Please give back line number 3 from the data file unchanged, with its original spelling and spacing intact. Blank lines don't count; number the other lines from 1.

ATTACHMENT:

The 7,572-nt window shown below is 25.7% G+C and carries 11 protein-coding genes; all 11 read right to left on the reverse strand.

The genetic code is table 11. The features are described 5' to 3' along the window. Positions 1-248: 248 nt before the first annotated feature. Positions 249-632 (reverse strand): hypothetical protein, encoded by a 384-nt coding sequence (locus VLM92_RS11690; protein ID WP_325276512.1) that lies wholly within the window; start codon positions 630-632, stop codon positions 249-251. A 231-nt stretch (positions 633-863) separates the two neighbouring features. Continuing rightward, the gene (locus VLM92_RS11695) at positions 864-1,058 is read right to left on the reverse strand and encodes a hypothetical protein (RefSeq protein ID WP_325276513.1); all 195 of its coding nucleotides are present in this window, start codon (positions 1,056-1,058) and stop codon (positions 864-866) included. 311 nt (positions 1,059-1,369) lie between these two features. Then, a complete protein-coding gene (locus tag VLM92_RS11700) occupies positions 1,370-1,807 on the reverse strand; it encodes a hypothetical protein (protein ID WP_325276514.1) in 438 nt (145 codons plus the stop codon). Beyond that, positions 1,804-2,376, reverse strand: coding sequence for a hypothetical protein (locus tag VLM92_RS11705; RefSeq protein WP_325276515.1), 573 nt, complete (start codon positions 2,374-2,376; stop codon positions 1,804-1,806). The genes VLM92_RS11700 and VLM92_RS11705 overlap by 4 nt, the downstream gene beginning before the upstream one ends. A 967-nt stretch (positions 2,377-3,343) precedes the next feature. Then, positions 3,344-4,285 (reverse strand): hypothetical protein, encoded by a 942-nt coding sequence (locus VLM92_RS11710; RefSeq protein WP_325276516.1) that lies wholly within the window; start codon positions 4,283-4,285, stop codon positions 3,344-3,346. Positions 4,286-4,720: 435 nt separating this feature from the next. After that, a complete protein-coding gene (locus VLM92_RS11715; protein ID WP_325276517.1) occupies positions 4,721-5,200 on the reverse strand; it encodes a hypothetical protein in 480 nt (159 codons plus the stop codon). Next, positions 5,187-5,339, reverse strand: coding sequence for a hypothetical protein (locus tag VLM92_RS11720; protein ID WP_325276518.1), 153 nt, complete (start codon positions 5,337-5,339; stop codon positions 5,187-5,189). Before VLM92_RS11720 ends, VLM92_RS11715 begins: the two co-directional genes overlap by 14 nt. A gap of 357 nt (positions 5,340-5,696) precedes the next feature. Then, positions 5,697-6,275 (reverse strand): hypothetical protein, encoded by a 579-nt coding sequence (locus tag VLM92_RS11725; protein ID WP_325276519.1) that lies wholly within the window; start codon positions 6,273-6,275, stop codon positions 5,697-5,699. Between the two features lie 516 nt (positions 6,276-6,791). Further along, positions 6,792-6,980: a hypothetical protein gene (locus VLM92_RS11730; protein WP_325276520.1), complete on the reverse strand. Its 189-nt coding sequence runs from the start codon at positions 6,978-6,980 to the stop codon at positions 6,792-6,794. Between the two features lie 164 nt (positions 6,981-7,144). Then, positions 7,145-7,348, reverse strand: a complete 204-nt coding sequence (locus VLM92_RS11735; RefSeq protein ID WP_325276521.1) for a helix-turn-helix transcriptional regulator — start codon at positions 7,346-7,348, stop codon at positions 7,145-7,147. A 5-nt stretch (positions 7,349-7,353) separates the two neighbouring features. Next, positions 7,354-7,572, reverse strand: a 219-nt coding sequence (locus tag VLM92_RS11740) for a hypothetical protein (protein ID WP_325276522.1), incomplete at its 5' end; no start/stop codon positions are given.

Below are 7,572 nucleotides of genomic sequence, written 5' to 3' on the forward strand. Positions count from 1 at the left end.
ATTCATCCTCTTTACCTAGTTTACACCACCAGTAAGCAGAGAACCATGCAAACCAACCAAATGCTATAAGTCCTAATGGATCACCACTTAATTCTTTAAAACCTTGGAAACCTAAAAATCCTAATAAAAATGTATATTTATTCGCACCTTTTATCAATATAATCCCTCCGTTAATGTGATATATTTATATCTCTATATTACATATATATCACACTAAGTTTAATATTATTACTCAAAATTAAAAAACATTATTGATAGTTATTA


Below are 7,572 nucleotides of genomic sequence, written 5' to 3' on the forward strand. Positions count from 1 at the left end.